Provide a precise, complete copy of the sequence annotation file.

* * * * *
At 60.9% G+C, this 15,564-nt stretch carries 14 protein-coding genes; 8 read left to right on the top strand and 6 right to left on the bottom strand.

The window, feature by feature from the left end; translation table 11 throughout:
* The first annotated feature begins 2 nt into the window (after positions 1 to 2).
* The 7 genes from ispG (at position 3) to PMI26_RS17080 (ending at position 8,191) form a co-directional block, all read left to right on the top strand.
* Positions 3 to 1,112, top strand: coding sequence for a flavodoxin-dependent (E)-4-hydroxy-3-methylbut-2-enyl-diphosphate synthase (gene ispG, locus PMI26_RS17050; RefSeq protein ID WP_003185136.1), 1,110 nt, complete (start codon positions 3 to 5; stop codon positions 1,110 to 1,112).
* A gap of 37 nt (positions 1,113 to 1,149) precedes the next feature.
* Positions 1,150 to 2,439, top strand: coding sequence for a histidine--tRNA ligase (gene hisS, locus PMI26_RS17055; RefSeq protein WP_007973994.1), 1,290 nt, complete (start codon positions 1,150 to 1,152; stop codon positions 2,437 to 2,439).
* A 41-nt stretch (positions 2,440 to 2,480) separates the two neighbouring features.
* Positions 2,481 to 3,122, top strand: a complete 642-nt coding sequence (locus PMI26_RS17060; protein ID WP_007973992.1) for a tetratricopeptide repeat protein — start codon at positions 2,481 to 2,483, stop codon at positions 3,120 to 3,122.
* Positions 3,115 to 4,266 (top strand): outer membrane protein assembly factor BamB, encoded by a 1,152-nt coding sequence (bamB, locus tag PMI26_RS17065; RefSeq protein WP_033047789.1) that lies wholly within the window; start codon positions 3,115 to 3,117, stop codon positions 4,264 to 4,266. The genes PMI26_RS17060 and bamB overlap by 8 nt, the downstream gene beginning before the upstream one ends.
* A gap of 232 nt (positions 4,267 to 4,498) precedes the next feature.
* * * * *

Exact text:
At 60.9% G+C, this 15,564-nt stretch carries 14 protein-coding genes; 8 read left to right on the top strand and 6 right to left on the bottom strand.

The window, feature by feature from the left end; translation table 11 throughout:
* The first annotated feature begins 2 nt into the window (after positions 1 to 2).
* The 7 genes from ispG (at position 3) to PMI26_RS17080 (ending at position 8,191) form a co-directional block, all read left to right on the top strand.
* Positions 3 to 1,112, top strand: coding sequence for a flavodoxin-dependent (E)-4-hydroxy-3-methylbut-2-enyl-diphosphate synthase (gene ispG, locus PMI26_RS17050; RefSeq protein ID WP_003185136.1), 1,110 nt, complete (start codon positions 3 to 5; stop codon positions 1,110 to 1,112).
* A gap of 37 nt (positions 1,113 to 1,149) precedes the next feature.
* Positions 1,150 to 2,439, top strand: coding sequence for a histidine--tRNA ligase (gene hisS, locus PMI26_RS17055; RefSeq protein WP_007973994.1), 1,290 nt, complete (start codon positions 1,150 to 1,152; stop codon positions 2,437 to 2,439).
* A 41-nt stretch (positions 2,440 to 2,480) separates the two neighbouring features.
* Positions 2,481 to 3,122, top strand: a complete 642-nt coding sequence (locus PMI26_RS17060; protein ID WP_007973992.1) for a tetratricopeptide repeat protein — start codon at positions 2,481 to 2,483, stop codon at positions 3,120 to 3,122.
* Positions 3,115 to 4,266 (top strand): outer membrane protein assembly factor BamB, encoded by a 1,152-nt coding sequence (bamB, locus tag PMI26_RS17065; RefSeq protein WP_033047789.1) that lies wholly within the window; start codon positions 3,115 to 3,117, stop codon positions 4,264 to 4,266. The genes PMI26_RS17060 and bamB overlap by 8 nt, the downstream gene beginning before the upstream one ends.
* A gap of 232 nt (positions 4,267 to 4,498) precedes the next feature.